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The Federal Pay Advisory Panel Can Finally Weigh In on Locality Pay and Other Issues Again

Biden nominates members to the Federal Salary Council, allowing it to move forward with compensation-related recommendations.

President Biden on Wednesday finally named his picks to run the advisory body that issues recommendations on locality pay and other federal employee compensation issues, 15 months into his term.

The Federal Salary Council is composed of three presidential appointees and representatives from five federal employee unions. Each year, it issues recommendations to the President’s Pay Agent on tweaks to the map of locality pay areas and other issues related to federal employees’ compensation as compared with workers in the private sector.

Last year, the salary council was unable to issue those recommendations, because without the three presidential appointees, it could not meet. Appointees to the panel are not subject to Senate confirmation.

Biden named Stephen Condrey to serve as the council’s chairman. Condrey is the president of Condrey and Associates Inc., a human resources consulting firm that focuses on pay systems for state and local governments, and previously served as the chairman of the salary council during the Obama administration.

Also serving on the council are James Llorens and Janice Lachance. Llorens is the dean of Louisiana State University’s E.J. Ourso College of Business and a former professor of public administration, with an expertise in public sector compensation and recruitment. He is a fellow at the National Academy of Public Administration and former editor in chief of the academic journal Public Personnel Management.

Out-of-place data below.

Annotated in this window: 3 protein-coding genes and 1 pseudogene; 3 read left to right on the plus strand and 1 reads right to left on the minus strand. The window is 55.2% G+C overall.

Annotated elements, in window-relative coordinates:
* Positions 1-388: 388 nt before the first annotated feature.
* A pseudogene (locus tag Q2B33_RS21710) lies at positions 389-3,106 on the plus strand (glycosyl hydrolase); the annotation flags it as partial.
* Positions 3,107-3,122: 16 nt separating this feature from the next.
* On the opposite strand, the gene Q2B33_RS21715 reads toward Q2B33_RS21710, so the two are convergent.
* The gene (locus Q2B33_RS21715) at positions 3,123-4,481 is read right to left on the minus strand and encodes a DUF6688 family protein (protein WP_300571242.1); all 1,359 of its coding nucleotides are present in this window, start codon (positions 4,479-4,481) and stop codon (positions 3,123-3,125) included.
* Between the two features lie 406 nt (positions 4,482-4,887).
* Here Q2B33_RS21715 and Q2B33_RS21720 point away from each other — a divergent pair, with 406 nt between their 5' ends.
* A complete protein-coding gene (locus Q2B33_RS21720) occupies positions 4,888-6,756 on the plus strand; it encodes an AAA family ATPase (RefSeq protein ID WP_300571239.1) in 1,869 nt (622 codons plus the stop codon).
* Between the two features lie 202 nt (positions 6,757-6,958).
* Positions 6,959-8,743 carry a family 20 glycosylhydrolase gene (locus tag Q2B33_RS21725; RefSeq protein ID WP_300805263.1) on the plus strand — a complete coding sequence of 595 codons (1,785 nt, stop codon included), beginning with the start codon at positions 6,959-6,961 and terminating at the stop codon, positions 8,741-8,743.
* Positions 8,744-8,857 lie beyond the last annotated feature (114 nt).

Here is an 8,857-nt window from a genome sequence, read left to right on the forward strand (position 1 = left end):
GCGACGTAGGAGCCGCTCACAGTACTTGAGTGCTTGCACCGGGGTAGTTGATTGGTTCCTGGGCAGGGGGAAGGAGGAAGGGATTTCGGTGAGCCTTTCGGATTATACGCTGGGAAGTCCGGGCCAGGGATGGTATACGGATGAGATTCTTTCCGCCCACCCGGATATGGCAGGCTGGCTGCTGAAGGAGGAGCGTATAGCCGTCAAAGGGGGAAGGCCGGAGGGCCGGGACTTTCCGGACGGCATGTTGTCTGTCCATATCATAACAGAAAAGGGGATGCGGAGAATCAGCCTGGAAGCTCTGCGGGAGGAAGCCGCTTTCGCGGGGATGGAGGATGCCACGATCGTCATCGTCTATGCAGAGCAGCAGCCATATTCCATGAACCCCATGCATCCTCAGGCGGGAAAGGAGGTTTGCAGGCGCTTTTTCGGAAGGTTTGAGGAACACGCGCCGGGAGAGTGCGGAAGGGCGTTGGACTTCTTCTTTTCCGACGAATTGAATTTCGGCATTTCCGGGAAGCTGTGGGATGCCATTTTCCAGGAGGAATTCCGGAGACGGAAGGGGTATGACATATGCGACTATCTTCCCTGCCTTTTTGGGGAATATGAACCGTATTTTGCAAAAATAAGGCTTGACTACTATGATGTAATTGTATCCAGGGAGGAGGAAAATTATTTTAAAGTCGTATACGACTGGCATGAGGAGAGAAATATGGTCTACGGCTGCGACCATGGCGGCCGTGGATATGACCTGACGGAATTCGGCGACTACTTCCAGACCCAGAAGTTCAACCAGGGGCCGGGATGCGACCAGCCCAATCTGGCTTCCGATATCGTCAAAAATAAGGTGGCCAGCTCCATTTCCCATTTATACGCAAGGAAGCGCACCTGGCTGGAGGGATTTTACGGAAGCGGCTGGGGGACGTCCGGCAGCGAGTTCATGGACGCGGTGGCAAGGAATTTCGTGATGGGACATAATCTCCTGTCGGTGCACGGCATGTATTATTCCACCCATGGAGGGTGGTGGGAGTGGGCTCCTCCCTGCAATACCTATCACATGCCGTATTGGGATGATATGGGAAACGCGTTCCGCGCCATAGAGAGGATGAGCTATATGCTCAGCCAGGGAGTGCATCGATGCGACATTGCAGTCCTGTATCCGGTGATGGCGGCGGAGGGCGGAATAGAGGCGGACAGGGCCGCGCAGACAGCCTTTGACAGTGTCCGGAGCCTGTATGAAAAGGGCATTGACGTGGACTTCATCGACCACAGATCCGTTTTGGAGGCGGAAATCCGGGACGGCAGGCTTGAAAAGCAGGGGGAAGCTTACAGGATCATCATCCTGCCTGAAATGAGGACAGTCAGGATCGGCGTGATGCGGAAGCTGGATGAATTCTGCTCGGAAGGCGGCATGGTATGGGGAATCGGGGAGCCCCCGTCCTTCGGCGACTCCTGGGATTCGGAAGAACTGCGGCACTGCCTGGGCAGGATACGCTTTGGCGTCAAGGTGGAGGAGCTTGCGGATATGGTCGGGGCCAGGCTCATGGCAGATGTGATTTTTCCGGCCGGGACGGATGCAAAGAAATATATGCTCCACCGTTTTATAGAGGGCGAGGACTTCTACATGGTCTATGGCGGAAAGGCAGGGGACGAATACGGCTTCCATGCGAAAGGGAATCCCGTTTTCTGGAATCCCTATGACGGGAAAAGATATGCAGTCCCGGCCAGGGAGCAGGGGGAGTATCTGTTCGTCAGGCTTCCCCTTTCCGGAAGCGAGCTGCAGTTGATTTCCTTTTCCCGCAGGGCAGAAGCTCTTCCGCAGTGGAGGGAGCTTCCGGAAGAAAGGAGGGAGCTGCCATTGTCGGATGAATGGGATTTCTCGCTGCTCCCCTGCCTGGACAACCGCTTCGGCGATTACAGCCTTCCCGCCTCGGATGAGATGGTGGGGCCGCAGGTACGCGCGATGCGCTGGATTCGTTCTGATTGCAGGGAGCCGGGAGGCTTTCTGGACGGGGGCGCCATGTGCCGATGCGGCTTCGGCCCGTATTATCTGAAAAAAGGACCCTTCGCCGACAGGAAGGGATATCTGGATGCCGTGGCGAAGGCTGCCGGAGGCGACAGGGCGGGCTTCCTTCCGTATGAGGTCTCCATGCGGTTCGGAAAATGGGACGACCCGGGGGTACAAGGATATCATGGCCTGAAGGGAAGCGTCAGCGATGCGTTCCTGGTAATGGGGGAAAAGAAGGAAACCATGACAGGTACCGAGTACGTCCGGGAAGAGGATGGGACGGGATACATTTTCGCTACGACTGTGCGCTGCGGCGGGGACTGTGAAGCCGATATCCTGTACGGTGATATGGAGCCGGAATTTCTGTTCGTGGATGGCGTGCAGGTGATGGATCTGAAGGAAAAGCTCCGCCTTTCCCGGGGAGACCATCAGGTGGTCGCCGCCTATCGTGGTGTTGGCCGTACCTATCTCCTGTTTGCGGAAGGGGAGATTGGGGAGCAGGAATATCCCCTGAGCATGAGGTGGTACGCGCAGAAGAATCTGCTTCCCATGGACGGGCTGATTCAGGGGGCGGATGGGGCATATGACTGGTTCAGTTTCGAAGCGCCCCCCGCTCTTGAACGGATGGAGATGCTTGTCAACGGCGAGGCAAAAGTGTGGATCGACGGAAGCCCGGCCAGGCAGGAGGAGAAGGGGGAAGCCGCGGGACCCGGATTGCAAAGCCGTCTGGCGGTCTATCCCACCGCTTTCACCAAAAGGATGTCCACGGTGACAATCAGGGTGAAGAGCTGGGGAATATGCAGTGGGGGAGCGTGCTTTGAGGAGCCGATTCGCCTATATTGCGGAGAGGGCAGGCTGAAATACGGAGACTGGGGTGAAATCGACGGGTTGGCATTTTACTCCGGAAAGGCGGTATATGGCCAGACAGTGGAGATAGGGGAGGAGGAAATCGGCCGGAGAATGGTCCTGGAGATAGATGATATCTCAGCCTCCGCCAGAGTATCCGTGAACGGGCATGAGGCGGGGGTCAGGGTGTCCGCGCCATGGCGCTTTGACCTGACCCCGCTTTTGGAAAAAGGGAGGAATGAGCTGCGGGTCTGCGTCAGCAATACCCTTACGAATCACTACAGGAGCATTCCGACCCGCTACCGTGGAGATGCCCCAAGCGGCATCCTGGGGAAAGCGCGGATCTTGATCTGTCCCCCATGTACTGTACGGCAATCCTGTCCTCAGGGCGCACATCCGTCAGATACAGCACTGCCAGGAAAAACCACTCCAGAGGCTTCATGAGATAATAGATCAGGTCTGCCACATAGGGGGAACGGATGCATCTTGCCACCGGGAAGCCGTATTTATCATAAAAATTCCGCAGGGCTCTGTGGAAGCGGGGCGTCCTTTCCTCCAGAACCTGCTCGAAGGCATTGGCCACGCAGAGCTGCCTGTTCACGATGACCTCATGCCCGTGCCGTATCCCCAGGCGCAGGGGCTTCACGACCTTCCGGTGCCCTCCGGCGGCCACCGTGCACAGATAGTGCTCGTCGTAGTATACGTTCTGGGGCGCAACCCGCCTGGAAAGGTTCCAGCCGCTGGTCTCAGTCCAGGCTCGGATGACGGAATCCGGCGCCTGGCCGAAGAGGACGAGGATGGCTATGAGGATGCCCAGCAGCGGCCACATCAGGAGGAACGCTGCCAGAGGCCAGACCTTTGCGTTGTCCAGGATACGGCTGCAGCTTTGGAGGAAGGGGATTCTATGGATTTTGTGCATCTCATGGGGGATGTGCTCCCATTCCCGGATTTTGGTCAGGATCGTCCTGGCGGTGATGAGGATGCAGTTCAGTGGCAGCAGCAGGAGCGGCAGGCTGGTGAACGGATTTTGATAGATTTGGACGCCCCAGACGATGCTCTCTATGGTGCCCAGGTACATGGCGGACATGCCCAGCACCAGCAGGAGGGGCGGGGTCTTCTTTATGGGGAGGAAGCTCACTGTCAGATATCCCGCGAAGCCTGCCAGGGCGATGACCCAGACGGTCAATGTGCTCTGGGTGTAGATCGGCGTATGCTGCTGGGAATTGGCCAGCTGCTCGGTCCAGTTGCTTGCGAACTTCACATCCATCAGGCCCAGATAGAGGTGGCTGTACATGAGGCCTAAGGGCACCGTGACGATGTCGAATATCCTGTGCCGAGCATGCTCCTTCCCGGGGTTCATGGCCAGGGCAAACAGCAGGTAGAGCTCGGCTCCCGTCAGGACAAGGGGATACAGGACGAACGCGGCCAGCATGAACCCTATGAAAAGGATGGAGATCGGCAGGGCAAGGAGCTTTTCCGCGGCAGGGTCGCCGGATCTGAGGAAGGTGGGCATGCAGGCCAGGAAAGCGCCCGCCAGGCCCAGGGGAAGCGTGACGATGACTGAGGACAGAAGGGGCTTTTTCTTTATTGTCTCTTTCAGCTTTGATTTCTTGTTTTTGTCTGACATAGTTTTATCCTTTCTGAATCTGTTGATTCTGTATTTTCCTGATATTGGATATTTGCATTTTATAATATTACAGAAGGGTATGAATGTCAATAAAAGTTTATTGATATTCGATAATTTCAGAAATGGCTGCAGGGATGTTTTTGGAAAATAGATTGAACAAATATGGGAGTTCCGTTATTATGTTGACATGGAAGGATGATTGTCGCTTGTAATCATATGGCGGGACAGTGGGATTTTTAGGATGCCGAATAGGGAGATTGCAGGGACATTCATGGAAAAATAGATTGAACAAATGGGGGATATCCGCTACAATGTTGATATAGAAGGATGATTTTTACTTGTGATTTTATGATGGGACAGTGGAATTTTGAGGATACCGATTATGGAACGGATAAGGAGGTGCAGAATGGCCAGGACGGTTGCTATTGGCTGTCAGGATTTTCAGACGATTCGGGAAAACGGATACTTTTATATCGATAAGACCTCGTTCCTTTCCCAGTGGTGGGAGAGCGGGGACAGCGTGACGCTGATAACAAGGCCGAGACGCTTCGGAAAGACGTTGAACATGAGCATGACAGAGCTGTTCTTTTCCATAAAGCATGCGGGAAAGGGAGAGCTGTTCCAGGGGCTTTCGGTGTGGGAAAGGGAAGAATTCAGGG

Lachance was the director of the Office of Personnel Management during President Clinton’s second term, after serving in a number of other roles at the agency, including deputy director, chief of staff, and director of communications and policy. OPM Director Kiran Ahuja also tapped her earlier this month to serve as chairwoman of the Federal Prevailing Rate Advisory Committee, the salary council’s counterpart focused on compensation issues related to the blue-collar positions in the Federal Wage System.

The Federal Salary Council will have a full slate of issues to tackle when it meets this year. In addition to a growing list of requests for regions to be added as standalone locality pay areas, a number of questions remain unresolved from the Trump administration, when disagreement between the former president’s conservative appointees and federal employee unions ultimately led to inaction on thornier issues.

Among the outstanding issues are questions on how the salary council should compute its annual estimate of the pay disparity between federal employees and their private sector counterparts. Trump’s appointees to the council pushed, unsuccessfully, to include non-salary benefits like federal workers’ health care and retirement programs in the pay disparity calculation. And the council also must make a decision on how to incorporate recent changes from the Office of Management and Budget to metropolitan statistical areas into the locality pay system.